KYIV, Ukraine — As discussion of a possible ban on tourist visas for Russian nationals heats up in the European Union — a measure backed publicly in recent weeks by Ukrainian President Volodymyr Zelensky — not everyone is on board.
Ukraine’s wartime leaders implied that ordinary Russians — even those living outside Russia — shared a collective responsibility for the war and the loss of Ukraine’s land. “Whichever kind of Russian … make them go to Russia,” Zelensky told The Post.
That point of view — as well as other aspects of the wide-ranging interview — have proved controversial both inside and outside Ukraine, including among Zelensky’s allies.
Oleksiy Arestovych, a military adviser in Zelensky’s administration, said he did not agree with the idea of a blanket ban for all Russians and Belarusians.
“I’m still not a supporter of collective responsibility [but of] individual,” Arestovych told The Post. He said he would be “more selective” in choosing which applicants should not be granted visas, giving the example of those who openly support Russian President Vladimir Putin. “They would be banned [and have] other sanctions imposed on them,” he said.
Arestovych conceded that it would be “technically very difficult” to determine “whether someone supports or doesn’t support Putin” — and he suggested this might have pushed the Zelensky administration to decide it would be “easier to ban everyone,” although he said he was not part of those discussions.
He later sought to clarify his comments, saying that they were his personal view and that he officially supported the administration’s position because of security concerns for western countries.
Even as the war in Ukraine approaches its six-month mark, there is no blanket prohibition on travel for Russian nationals such as the one Zelensky is suggesting. Russian airlines have been banned from flying over most of Europe and North America, which has made it more challenging for Russians to travel abroad. But Russian citizens remain free to apply for a visa to visit the United States, for example.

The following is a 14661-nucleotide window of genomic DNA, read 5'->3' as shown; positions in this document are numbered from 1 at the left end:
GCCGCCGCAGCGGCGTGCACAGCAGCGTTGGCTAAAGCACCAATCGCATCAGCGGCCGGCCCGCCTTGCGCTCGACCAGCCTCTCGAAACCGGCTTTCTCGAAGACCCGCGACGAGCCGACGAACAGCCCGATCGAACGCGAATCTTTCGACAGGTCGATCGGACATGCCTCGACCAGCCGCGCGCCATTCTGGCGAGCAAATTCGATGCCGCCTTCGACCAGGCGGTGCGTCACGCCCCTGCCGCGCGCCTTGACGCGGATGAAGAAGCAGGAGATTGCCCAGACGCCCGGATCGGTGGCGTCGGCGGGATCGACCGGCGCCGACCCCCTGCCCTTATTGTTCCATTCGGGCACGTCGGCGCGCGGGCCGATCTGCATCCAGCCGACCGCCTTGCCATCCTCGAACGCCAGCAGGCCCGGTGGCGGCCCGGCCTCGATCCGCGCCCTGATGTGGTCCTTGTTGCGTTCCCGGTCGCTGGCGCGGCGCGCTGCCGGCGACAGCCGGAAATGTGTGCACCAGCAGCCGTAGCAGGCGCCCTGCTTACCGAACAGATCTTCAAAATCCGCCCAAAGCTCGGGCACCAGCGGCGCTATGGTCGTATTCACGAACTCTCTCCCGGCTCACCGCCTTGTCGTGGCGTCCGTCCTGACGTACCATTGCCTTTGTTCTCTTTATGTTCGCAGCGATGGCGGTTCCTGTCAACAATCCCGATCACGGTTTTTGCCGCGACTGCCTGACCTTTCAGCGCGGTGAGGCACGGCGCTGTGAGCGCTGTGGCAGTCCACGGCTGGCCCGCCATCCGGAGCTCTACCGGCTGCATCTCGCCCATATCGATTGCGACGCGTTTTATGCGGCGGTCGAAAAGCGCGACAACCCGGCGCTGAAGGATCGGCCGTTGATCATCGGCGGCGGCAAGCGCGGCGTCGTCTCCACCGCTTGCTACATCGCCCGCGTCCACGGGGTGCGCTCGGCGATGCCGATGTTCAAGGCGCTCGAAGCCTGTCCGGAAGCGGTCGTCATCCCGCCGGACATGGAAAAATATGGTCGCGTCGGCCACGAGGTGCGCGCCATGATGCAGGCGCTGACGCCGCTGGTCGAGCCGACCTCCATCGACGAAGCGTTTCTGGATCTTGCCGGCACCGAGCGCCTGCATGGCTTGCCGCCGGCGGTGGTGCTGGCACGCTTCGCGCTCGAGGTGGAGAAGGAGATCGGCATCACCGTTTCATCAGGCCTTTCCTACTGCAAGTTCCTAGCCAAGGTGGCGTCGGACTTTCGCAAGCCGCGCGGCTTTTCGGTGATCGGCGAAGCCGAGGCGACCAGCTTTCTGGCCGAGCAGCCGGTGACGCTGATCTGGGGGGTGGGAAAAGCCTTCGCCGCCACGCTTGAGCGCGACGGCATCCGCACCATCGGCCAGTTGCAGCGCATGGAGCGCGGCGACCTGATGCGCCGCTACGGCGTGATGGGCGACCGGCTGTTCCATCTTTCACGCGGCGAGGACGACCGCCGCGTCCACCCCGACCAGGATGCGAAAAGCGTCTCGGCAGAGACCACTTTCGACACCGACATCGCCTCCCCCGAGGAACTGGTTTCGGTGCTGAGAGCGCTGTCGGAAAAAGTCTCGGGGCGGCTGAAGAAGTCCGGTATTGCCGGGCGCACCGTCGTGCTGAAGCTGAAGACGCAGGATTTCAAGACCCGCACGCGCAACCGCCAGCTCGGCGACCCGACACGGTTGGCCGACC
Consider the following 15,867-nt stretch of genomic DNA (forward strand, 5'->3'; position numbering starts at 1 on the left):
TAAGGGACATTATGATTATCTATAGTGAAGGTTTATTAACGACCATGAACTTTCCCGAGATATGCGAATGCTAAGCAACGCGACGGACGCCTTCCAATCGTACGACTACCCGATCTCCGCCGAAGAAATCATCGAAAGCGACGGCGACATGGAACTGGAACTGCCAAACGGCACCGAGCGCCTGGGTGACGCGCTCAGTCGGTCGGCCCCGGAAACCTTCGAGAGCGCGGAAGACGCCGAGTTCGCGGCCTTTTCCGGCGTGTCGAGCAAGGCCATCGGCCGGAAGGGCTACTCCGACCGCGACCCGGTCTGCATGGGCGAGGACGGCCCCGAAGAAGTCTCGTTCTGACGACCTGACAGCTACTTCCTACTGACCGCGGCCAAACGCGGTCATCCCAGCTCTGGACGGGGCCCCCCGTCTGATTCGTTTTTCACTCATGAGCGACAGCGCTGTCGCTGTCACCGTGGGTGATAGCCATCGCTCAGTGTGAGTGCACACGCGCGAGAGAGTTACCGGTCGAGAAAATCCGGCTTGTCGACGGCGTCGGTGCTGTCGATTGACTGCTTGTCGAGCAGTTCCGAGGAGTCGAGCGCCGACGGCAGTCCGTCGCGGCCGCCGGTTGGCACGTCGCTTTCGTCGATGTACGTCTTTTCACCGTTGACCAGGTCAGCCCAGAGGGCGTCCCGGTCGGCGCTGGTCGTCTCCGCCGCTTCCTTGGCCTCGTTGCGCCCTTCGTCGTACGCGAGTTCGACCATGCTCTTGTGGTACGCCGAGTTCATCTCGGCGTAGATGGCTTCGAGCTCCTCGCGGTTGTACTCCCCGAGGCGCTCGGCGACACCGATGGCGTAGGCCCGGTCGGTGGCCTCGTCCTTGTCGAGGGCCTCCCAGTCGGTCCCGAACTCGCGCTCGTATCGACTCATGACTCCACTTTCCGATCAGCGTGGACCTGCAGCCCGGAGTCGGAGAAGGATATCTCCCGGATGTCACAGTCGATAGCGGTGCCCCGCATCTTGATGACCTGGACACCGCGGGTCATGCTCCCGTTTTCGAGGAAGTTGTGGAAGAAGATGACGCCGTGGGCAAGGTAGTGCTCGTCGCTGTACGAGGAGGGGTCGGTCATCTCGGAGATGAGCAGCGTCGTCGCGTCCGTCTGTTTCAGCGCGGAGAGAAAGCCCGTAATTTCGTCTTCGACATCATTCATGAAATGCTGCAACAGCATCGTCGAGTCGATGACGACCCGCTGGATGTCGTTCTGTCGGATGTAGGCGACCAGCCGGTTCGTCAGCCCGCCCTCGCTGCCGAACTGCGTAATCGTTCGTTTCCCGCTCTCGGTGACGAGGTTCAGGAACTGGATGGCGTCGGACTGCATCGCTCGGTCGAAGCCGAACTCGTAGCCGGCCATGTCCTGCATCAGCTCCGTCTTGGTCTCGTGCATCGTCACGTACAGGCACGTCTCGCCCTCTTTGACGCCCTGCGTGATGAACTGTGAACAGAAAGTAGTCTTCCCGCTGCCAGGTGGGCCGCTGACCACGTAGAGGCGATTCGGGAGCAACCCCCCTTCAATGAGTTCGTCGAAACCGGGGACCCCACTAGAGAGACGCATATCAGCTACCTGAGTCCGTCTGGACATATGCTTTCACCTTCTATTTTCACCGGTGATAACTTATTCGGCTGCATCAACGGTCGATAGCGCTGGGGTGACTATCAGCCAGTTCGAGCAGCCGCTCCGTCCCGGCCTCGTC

Still, in recent days, some European countries have moved to impose restrictions on the issuance of visas to Russians.
Finland announced it would slash the number of available visa appointments in Russia, allocating just 100 appointments a day out of 500 for tourist visa applicants, according to Reuters. Authorities in Latvia are debating a measure to stop issuing temporary residence permits to Russians and Belarusians.
And Estonia said it would invalidate most previously issued visas for Russian nationals. Estonian Prime Minister Kaja Kallas urged other European countries in a tweet to “stop issuing tourist visas to Russians.”
Stop issuing tourist visas to Russians. Visiting #Europe is a privilege, not a human right. Air travel from RU is shut down. It means while Schengen countries issue visas, neighbours to Russia carry the burden (FI, EE, LV – sole access points). Time to end tourism from Russia now— Kaja Kallas (@kajakallas) August 9, 2022
The Czech Republic, which holds the rotating presidency of the European Union, said it plans to invite a discussion on an E.U.-wide visa ban for Russian tourists at an informal meeting of European foreign ministers on Aug. 31. Czech Foreign Minister Jan Lipavsky has expressed support for a ban.
“We are convinced as a government that halting visas for ordinary Russian citizens gives a very clear and straightforward signal to the Russian society,” Lipavsky told Politico last week. “Citizens of these countries should realize that such a militant policy has consequences,” he added.
Zelensky celebrated the growing calls for a visa ban in his nightly address Sunday. “The discussion about visa restrictions in Europe for holders of Russian passports is expanding every day. New states and new politicians are joining it,” he said.
As the ranks of those calling for a visa ban grow, not all countries are on board. On Monday, German Chancellor Olaf Scholz declined to back an E.U.-wide ban for Russian travelers. “This is not the war of the Russian people, but it is Putin’s war,” Scholz said in Oslo. He added that many Russians are fleeing their country “because they are disagreeing with the Russian regime.”